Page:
It has been found that biocompatibility is improved if the surface favours albumin adsorption. However, it is known that albumin binds to hydrophobic and hydrophilic surfaces, irrespective of surface charge. Unlike albumin ribonuclease adsorbs to hydrophobic surfaces of either charge but only to hydrophilic surfaces of opposite charge. The differences between these two molecules are due to the extent of entropic gain that can be achieved by the conformational and dehydration changes during adsorption and to whether the entropic driving force is sufficient to overcome adverse factors such as electrical charge repulsion. It is probable that those surfaces to which either there is very limited protein adsorption, or those to which either albumin adsorbs, but is not displaced are those which will be biocompatible. Workers have reported that the surface charge induced by the adsorption of negatively charged albumin is important in preventing phagocytosis.
Advantages and success
Colloidal drug carriers offer a number of potential advantages as delivery systems for, for example, poorly soluble compounds. The first generation of colloidal carriers, in particular liposomes and submicron-sized lipid emulsions, are, however, associated with several drawbacks which so far have prevented the extensive use of these carriers in drug delivery. As an alternative colloidal delivery system melt-emulsified nanoparticles based on solid lipids have been proposed. Careful physicochemical characterization has demonstrated that these lipid-based nanosuspensions (solid lipid nanoparticles) are not just emulsions with solidified droplets.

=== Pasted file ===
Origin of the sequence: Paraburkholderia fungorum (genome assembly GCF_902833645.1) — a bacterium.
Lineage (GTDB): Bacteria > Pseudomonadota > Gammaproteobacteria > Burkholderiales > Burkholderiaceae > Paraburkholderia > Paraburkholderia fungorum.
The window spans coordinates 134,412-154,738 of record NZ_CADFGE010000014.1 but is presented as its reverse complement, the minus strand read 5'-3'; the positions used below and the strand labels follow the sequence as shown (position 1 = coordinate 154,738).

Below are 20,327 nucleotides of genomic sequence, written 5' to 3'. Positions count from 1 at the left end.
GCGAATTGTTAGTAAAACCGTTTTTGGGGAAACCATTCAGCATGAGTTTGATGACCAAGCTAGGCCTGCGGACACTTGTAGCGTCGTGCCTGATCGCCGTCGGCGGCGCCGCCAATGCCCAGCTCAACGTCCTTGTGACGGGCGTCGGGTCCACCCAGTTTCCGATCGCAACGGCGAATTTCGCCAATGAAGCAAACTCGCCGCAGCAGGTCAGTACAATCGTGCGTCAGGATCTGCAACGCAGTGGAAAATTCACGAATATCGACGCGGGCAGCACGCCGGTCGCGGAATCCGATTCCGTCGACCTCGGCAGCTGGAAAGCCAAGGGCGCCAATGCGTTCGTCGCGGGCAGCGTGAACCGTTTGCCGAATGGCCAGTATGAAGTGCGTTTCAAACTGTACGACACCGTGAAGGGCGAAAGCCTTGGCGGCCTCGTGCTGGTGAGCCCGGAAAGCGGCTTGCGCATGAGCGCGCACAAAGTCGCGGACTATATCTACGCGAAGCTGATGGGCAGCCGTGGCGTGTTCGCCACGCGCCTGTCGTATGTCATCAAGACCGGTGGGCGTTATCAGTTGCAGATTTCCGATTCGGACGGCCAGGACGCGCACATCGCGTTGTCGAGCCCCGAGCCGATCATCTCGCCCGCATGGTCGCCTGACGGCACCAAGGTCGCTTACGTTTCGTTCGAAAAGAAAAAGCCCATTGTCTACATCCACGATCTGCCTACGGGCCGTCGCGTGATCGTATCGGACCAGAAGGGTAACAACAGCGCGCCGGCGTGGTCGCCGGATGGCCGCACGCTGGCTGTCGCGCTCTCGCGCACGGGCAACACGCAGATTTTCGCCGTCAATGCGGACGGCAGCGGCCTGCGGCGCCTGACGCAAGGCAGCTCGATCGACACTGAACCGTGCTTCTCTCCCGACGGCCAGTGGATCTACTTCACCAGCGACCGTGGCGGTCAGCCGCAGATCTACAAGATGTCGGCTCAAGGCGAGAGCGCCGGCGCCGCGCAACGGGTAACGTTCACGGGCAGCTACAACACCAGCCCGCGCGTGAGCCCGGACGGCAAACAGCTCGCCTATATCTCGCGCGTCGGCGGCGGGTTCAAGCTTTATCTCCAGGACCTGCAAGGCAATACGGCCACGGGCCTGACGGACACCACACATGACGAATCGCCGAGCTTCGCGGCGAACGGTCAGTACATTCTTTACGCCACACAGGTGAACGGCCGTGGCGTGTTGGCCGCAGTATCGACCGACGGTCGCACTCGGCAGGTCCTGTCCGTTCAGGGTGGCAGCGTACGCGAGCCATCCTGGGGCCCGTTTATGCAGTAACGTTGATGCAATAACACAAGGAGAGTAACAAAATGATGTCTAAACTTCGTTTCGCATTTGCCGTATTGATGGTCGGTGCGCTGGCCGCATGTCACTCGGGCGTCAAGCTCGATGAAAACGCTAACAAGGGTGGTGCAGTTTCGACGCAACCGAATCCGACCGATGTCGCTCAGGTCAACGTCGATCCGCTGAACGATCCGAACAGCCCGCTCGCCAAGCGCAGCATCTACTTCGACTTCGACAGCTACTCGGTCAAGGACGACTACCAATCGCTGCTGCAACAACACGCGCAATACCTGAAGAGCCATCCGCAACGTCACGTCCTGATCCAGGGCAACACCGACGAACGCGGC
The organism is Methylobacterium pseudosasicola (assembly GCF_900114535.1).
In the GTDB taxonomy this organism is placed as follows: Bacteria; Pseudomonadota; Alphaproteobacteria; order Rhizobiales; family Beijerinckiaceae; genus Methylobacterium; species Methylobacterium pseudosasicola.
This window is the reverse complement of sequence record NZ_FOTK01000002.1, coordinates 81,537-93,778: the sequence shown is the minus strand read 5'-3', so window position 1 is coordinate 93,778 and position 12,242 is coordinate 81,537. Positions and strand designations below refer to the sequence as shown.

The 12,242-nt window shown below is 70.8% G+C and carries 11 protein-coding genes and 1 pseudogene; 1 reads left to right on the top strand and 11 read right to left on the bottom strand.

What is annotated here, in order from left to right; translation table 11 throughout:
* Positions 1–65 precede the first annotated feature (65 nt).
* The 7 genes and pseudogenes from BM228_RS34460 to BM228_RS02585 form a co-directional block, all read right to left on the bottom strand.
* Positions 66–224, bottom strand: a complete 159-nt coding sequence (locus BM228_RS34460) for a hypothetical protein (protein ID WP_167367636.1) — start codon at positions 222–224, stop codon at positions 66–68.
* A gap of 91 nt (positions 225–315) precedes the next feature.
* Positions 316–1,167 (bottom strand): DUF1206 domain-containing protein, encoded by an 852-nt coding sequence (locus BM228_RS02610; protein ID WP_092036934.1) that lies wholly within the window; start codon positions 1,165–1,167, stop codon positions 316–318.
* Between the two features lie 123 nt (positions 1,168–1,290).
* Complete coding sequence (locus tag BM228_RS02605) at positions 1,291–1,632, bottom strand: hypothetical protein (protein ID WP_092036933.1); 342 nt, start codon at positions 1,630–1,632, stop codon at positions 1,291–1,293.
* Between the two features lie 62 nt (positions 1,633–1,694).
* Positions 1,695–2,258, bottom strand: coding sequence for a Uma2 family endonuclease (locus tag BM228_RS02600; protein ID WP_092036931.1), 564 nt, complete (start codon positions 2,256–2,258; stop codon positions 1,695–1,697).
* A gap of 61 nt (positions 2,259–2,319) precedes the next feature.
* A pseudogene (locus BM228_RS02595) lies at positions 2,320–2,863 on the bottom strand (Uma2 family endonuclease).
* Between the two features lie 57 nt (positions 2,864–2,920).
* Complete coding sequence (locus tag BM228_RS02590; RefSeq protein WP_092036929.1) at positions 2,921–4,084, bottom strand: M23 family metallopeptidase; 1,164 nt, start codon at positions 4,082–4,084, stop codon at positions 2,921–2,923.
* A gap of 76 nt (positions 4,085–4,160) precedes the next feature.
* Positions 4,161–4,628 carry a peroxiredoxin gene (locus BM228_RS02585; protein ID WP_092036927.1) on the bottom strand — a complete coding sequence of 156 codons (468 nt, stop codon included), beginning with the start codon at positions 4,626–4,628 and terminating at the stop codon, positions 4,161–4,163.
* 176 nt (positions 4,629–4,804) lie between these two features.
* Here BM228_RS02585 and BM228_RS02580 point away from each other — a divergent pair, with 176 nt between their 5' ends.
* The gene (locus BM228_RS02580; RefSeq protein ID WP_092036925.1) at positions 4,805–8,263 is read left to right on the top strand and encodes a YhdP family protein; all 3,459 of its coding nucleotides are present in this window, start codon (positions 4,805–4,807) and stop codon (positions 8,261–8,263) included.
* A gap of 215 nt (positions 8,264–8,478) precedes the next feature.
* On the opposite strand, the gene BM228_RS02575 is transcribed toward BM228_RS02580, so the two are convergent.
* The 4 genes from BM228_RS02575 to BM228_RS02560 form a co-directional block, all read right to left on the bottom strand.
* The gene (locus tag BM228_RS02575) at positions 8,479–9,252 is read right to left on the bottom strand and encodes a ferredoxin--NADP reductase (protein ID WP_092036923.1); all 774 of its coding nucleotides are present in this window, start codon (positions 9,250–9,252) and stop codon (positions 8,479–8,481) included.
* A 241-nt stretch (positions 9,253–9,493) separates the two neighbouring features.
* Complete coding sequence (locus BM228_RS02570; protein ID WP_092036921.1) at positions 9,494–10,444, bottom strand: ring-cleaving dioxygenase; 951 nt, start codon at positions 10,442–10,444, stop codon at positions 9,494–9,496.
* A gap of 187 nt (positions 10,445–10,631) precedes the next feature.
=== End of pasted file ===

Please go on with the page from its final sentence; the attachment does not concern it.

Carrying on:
Colloidal drug carriers such as liposomes and nanoparticles can be used to improve the therapeutic index of both established and new drugs by modifying their distribution, and thus increasing their efficacy and/or reducing their toxicity. This is because the drug distribution then follows that of the carrier, rather than depending on the physicochemical properties of the drug itself. If these delivery systems are carefully designed with respect to the target and the route of administration, they may provide one solution to some of the delivery problems posed by new classes of active molecules, such as peptides and proteins, genes and oligonucleotides. They may also offer alternative modes for more conventional drugs, such as highly hydrophobic small molecules.7
Nanoparticle-based drug delivery systems have considerable potential for treatment of tuberculosis (TB). Colloids from an aqueous suspension can cross the skin barrier only through hydrophilic pathways. Various colloids have a different ability to do this by penetrating narrow pores of fixed size in the skin, or the relevant nano-pores in barriers modelling the skin.
Engineering drug itself in nanoparticulate form has emerged as a new strategy for the delivery of hydrophobic drugs due to their unique advantages over colloidal drug carriers. Nanoparticles and nanoformulations have already been applied as drug delivery systems with great success; and nanoparticulate drug delivery systems have still greater potential for many applications, including anti-tumour therapy, gene therapy, and AIDS therapy, radiotherapy, in the delivery of proteins, antibiotics, virostatics, vaccines and as vesicles to pass the blood - brain barrier.
Polymeric micelles have recently emerged as a novel promising colloidal carrier for the targeting of poorly water soluble and amphiphilic drugs. Polymeric micelles are considerably more stable than surfactant micelles and can solubilize substantial amounts of hydrophobic compounds in their inner core. Due to their hydrophilic shell and small size they sometimes exhibit prolonged circulation times in vivo and can accumulate in tumoral tissues.10